Monday Mailbag: Quinn Hughes’ Hart campaign, Canucks offseason roster decisions, and more

Photo credit:Matthew Henderson
Cody Severtson
1 month ago
All apologies to Defenceman Factory for missing this question several weeks in a row—these three very interesting questions sent me down a rabbit hole and further cemented my belief that Quinn Hughes deserves Norris and Hart Trophy considerations.
The delay in answering this was because it took a lot of time on NatStat and hockey-reference to provide the best answer possible. So let’s get started!
This is all based on data as of Friday, April 12th. It won’t include any league data from Friday evening, Saturday, or Sunday’s games.
Why? Because some of us have busy schedules, and updating data is time-consuming!
Let’s get into this week’s Mailbag, beginning with Defenceman Factory’s string of questions that you can use for every internet argument as to why Hughes deserves to be on the Hart ballot.
What percentage of goals this season have been scored with Hughes on the ice? How does this percentage compare to that of other top Dmen for their teams?
NHL points and scoring share % as of Friday, April 12th, 2024, 2:00 PM PST
Across all situations (PK, power play, even strength), 27 defencemen have been on the ice for more than 100 goals. Quinn Hughes has been on ice for 160, second only to Evan Bouchard, who has been on ice for 164 goals this season. Including forwards, Bouchard has been on the ice for the fourth-most goals of anyone in the NHL, behind Nathan MacKinnon, Nikita Kucherov, and Mikko Rantanen. That’s it. As of Friday, he had been on ice for one more goal than Connor McDavid!
As a percentage of the team’s total goals, Hughes led all defencemen, having been on the ice for 59.26% of all of Vancouver’s goals scored in 2023-24 (160 of 270). Bouchard narrowly trailed Hughes, having been on the ice for 59.21% of all of Edmonton’s goals scored in 2023-24 (164 of 277).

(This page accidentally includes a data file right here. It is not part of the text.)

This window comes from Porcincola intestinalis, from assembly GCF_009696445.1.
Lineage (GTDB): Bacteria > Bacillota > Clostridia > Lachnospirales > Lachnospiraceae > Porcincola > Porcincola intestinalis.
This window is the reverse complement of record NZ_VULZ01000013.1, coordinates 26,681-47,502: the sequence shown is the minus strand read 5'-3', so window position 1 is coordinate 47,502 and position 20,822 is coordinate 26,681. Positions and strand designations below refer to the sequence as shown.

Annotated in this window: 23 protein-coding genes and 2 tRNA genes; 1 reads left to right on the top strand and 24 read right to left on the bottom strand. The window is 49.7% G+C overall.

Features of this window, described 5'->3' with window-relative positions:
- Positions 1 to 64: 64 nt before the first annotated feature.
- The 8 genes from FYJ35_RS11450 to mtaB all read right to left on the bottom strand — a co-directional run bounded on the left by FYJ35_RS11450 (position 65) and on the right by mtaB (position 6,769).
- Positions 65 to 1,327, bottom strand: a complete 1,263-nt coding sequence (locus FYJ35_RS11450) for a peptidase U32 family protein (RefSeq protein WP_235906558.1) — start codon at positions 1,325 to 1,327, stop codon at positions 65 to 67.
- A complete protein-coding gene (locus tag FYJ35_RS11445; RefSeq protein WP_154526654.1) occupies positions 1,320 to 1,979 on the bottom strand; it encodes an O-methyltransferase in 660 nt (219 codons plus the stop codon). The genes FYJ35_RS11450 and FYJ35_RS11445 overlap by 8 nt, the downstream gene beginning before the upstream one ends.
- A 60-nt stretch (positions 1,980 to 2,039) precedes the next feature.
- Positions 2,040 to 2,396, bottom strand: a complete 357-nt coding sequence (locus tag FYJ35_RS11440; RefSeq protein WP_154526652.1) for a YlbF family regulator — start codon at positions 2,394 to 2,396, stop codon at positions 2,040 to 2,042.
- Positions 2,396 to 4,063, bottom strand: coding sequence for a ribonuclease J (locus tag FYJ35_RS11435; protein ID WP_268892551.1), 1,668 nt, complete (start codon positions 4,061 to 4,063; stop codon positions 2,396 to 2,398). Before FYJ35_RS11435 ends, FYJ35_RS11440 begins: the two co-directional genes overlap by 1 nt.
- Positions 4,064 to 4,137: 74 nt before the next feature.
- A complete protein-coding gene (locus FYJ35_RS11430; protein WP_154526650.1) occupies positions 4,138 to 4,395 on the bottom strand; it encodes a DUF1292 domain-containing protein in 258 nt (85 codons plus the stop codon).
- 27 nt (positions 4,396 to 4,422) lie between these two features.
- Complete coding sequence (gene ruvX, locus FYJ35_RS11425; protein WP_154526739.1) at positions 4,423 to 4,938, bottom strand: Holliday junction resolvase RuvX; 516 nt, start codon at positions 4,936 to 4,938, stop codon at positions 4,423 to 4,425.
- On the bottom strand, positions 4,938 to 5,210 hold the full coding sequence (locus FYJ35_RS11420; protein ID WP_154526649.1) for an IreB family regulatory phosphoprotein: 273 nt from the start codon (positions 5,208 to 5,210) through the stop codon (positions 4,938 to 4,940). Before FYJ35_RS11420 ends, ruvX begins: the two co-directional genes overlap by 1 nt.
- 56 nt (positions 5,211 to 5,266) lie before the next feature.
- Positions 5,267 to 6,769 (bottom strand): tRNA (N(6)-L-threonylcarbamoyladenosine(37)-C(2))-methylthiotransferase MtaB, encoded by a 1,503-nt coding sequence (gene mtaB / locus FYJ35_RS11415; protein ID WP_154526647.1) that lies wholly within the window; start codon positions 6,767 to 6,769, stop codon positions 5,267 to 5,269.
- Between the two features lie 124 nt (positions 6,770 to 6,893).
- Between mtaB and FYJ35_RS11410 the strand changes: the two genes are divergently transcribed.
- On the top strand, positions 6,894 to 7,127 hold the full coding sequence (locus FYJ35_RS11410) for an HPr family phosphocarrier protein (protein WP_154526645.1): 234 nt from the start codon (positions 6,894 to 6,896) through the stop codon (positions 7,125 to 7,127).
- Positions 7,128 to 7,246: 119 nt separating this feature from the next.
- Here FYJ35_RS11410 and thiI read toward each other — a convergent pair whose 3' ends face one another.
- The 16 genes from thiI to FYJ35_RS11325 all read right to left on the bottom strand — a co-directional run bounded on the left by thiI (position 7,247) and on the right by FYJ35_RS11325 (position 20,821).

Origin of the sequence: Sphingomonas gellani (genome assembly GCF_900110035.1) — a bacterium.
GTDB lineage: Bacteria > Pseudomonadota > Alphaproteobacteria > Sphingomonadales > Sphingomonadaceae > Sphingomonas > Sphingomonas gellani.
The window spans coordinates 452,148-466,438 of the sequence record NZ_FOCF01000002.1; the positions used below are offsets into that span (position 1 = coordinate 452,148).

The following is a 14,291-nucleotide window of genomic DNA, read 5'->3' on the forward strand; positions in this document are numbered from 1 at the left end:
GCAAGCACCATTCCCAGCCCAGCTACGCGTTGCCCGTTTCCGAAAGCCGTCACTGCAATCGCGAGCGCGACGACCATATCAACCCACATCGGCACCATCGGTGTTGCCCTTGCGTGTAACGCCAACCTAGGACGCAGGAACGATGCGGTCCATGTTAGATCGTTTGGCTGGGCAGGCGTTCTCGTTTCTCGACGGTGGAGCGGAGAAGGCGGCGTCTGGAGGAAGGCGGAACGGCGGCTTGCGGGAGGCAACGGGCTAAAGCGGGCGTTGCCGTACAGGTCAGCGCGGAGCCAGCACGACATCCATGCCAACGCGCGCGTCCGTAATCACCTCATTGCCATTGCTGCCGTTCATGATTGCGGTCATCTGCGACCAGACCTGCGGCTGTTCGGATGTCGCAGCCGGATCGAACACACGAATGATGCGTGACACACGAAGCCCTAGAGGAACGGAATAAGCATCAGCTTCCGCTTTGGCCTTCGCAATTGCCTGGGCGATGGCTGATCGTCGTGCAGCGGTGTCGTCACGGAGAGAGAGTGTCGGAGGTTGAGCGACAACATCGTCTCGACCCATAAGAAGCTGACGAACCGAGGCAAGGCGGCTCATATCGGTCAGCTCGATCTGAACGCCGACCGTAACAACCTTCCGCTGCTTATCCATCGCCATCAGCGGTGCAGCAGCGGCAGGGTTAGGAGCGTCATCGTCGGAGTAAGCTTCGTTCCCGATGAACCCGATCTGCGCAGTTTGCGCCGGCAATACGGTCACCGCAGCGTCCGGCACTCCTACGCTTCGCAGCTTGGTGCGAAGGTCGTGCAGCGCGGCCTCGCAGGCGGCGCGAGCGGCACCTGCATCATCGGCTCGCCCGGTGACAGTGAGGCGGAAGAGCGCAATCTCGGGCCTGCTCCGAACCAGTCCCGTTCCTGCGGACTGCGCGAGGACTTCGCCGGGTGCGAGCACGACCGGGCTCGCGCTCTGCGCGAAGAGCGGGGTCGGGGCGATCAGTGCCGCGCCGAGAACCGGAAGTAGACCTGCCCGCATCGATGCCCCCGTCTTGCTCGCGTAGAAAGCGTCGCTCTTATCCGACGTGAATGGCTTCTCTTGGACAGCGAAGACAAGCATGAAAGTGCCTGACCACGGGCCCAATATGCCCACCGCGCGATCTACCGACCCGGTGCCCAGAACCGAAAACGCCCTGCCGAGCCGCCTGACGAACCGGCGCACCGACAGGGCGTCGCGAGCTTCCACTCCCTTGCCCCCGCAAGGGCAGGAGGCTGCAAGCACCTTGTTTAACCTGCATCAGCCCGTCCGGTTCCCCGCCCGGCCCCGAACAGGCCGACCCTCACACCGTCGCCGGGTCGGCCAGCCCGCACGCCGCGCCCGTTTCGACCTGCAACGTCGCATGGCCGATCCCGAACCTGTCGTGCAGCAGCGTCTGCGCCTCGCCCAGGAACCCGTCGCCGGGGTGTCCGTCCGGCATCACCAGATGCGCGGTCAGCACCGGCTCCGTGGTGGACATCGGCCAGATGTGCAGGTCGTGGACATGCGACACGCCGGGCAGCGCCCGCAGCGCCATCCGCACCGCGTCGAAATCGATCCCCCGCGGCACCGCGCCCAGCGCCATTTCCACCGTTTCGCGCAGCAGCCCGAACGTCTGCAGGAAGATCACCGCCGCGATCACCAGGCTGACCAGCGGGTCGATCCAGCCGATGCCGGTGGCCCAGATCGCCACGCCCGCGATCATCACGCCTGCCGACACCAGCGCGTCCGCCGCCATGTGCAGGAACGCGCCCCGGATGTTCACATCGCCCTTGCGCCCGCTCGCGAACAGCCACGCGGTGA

Third place was Roman Josi, who had been on the ice for 140 of Nashville’s 253 goals scored (55.34%).
Including forwards, Hughes’ on-ice percentage was second only to Nathan MacKinnon (62.59%) and Nikita Kucherov (61.15%)—the two guys putting in 150-point campaigns for their teams.
No big deal!
Further to this data, of the defencemen who’ve played more than half the season, Hughes ranks ninth by the percentage of points acquired on the goals scored with him on the ice (91 points on 160 goals). Bouchard’s 79 points on the 164 goals scored with him on the ice ranks 24th. For the percentage of points acquired on goals scored while on-ice, we added the games played criteria (41 GP) as there are defencemen/skaters who’ve played less than 10 games, who have points on all goals scored with them on the ice, which skews the data. Adding a ‘games played qualifier’ helps to refine the data and reward the skaters who’ve accomplished their feats across an entire season.
By percentage of the team’s total goals, Hughes’ is in a class of his own among NHL defensemen. Hughes’ 91 points on the Canucks’ 270 total goals scored ranks first among defencemen and 18th among all NHL skaters.
J.T. Miller’s 101 points on the club’s 270 goals ranks as the eighth-best ratio among all NHL skaters.
Which Canuck forward’s goal/point production has benefitted the most from Hughes?
Canucks points and scoring share % as of Friday, April 12th, 2024, 2:00 PM PST
This one was a fun one to figure out!
No player has benefitted more from the Quinn Hughes blowup than Brock Boeser. Of Boeser’s 73 points, 33 were acquired by either assisting on Hughes’ goals or having Hughes assist on goals. 45.21% of Boeser’s points have Hughes’ fingerprints on them.
To a lesser degree, since he’s barely scored, 50% of Podkolzin’s points have come thanks to Hughes (one of two).
Of Boeser’s 40 goals, Hughes has assisted on 15 of them (37.5%). Boeser’s goalscoring share is second only to Elias Pettersson, who has had Hughes assist on 16 of his 34 goals (47.06%). Miller is a close third, with Hughes assisting on 15 of Miller’s 36 goals.